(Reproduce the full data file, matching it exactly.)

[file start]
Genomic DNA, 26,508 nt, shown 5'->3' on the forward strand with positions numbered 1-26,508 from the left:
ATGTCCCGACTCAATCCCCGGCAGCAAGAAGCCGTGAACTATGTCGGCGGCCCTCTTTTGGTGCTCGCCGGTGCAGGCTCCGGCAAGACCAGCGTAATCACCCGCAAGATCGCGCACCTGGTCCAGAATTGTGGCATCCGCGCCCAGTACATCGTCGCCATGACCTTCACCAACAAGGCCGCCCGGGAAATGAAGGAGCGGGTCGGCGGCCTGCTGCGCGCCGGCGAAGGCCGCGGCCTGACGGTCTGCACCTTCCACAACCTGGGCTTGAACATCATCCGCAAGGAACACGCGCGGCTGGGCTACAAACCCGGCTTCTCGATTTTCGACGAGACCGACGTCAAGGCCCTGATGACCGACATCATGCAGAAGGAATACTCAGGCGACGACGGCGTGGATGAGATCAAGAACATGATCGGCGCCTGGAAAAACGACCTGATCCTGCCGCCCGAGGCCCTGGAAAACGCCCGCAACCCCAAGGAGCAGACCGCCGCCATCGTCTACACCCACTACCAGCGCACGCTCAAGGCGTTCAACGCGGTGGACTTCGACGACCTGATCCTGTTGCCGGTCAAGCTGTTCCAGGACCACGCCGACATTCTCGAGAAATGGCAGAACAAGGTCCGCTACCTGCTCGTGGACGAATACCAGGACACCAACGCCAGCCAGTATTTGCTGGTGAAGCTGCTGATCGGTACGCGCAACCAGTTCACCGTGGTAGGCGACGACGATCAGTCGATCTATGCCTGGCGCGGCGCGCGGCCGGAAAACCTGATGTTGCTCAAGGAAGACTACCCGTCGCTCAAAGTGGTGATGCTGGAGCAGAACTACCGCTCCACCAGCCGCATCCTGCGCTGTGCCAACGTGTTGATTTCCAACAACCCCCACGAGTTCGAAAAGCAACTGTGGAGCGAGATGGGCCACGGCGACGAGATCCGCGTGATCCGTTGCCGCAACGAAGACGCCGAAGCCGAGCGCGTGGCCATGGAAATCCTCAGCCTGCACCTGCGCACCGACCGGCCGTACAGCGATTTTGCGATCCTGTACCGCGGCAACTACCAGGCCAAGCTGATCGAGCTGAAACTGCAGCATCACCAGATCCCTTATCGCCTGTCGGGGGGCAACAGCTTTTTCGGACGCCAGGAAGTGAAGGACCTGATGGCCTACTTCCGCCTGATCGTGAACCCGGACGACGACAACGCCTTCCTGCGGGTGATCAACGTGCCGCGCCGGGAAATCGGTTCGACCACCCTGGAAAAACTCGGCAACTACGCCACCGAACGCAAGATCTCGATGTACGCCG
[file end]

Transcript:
Genomic DNA, 26,508 nt, shown 5'->3' on the forward strand with positions numbered 1-26,508 from the left:
ATGTCCCGACTCAATCCCCGGCAGCAAGAAGCCGTGAACTATGTCGGCGGCCCTCTTTTGGTGCTCGCCGGTGCAGGCTCCGGCAAGACCAGCGTAATCACCCGCAAGATCGCGCACCTGGTCCAGAATTGTGGCATCCGCGCCCAGTACATCGTCGCCATGACCTTCACCAACAAGGCCGCCCGGGAAATGAAGGAGCGGGTCGGCGGCCTGCTGCGCGCCGGCGAAGGCCGCGGCCTGACGGTCTGCACCTTCCACAACCTGGGCTTGAACATCATCCGCAAGGAACACGCGCGGCTGGGCTACAAACCCGGCTTCTCGATTTTCGACGAGACCGACGTCAAGGCCCTGATGACCGACATCATGCAGAAGGAATACTCAGGCGACGACGGCGTGGATGAGATCAAGAACATGATCGGCGCCTGGAAAAACGACCTGATCCTGCCGCCCGAGGCCCTGGAAAACGCCCGCAACCCCAAGGAGCAGACCGCCGCCATCGTCTACACCCACTACCAGCGCACGCTCAAGGCGTTCAACGCGGTGGACTTCGACGACCTGATCCTGTTGCCGGTCAAGCTGTTCCAGGACCACGCCGACATTCTCGAGAAATGGCAGAACAAGGTCCGCTACCTGCTCGTGGACGAATACCAGGACACCAACGCCAGCCAGTATTTGCTGGTGAAGCTGCTGATCGGTACGCGCAACCAGTTCACCGTGGTAGGCGACGACGATCAGTCGATCTATGCCTGGCGCGGCGCGCGGCCGGAAAACCTGATGTTGCTCAAGGAAGACTACCCGTCGCTCAAAGTGGTGATGCTGGAGCAGAACTACCGCTCCACCAGCCGCATCCTGCGCTGTGCCAACGTGTTGATTTCCAACAACCCCCACGAGTTCGAAAAGCAACTGTGGAGCGAGATGGGCCACGGCGACGAGATCCGCGTGATCCGTTGCCGCAACGAAGACGCCGAAGCCGAGCGCGTGGCCATGGAAATCCTCAGCCTGCACCTGCGCACCGACCGGCCGTACAGCGATTTTGCGATCCTGTACCGCGGCAACTACCAGGCCAAGCTGATCGAGCTGAAACTGCAGCATCACCAGATCCCTTATCGCCTGTCGGGGGGCAACAGCTTTTTCGGACGCCAGGAAGTGAAGGACCTGATGGCCTACTTCCGCCTGATCGTGAACCCGGACGACGACAACGCCTTCCTGCGGGTGATCAACGTGCCGCGCCGGGAAATCGGTTCGACCACCCTGGAAAAACTCGGCAACTACGCCACCGAACGCAAGATCTCGATGTACGCCG